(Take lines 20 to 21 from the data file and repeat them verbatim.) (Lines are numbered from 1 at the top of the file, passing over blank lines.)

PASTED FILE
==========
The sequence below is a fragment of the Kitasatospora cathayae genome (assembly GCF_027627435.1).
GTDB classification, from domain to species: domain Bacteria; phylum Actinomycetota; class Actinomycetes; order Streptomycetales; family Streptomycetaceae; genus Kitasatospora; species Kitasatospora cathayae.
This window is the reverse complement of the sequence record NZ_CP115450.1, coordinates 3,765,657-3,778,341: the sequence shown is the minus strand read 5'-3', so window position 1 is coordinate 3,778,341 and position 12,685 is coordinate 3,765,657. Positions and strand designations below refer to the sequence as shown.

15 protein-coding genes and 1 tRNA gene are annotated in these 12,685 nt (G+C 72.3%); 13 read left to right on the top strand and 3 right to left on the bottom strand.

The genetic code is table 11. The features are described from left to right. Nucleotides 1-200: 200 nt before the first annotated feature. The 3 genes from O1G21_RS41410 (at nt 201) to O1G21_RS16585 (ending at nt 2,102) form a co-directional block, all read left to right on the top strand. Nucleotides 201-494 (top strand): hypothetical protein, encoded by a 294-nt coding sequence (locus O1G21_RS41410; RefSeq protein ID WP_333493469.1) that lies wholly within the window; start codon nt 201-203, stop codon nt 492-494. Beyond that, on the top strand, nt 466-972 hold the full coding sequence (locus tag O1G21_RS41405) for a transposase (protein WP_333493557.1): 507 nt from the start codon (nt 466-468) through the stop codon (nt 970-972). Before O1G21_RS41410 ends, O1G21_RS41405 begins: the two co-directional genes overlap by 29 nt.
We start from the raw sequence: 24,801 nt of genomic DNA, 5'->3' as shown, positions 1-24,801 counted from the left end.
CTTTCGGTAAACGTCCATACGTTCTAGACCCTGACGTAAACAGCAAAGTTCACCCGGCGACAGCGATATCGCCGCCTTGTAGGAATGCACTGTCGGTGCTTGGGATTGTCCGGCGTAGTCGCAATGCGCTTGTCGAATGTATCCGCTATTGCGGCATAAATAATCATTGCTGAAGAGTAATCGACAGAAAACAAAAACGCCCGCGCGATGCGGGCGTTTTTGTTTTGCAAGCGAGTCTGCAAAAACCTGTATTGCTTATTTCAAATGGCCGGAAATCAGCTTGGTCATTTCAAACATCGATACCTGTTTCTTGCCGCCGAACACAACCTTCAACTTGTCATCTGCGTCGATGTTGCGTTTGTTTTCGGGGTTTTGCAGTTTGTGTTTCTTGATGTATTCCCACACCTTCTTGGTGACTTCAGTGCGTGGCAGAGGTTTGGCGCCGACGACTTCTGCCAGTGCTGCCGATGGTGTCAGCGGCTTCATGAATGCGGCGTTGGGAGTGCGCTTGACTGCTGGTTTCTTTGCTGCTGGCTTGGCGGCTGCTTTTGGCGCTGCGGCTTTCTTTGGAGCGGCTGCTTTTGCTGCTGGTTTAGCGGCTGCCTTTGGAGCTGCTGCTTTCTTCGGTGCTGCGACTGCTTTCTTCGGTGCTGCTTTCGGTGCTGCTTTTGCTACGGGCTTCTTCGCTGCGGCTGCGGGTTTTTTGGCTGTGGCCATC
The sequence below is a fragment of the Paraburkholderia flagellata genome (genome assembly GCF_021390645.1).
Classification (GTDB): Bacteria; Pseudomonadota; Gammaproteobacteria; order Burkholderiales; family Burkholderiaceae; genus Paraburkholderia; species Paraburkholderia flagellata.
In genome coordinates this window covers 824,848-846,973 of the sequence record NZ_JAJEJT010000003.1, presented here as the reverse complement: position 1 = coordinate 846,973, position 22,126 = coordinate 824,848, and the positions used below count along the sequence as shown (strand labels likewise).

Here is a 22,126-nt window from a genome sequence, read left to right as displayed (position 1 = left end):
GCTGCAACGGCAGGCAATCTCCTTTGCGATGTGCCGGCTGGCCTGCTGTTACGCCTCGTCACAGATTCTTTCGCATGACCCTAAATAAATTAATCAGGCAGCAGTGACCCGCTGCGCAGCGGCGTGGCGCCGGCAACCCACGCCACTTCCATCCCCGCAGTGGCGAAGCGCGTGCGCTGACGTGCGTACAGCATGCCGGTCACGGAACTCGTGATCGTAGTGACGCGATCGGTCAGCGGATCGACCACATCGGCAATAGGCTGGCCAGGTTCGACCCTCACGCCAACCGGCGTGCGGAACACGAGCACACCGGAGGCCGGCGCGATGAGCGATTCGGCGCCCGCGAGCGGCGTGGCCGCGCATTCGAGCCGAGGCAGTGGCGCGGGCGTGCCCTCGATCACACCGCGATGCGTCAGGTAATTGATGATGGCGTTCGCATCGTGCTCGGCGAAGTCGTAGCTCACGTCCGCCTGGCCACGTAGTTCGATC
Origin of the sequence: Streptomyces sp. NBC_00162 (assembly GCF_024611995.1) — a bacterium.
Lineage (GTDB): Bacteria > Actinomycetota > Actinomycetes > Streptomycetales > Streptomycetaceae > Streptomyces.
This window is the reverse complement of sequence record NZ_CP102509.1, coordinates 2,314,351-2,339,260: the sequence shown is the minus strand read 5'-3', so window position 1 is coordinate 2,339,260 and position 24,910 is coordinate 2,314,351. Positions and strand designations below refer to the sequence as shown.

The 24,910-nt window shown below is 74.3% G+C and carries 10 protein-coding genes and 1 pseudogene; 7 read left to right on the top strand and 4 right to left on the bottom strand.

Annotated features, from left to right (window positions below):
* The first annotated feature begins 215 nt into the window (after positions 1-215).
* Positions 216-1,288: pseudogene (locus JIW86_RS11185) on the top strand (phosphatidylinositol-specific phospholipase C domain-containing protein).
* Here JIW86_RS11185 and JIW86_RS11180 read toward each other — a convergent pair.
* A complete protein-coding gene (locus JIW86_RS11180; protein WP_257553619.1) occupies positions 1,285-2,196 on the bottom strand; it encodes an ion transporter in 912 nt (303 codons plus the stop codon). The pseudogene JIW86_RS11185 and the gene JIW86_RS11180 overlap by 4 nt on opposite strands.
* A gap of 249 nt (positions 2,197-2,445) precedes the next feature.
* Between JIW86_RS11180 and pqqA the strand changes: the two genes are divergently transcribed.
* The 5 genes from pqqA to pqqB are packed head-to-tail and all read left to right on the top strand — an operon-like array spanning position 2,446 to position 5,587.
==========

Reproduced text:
* Here JIW86_RS11185 and JIW86_RS11180 read toward each other — a convergent pair.
* A complete protein-coding gene (locus JIW86_RS11180; protein WP_257553619.1) occupies positions 1,285-2,196 on the bottom strand; it encodes an ion transporter in 912 nt (303 codons plus the stop codon). The pseudogene JIW86_RS11185 and the gene JIW86_RS11180 overlap by 4 nt on opposite strands.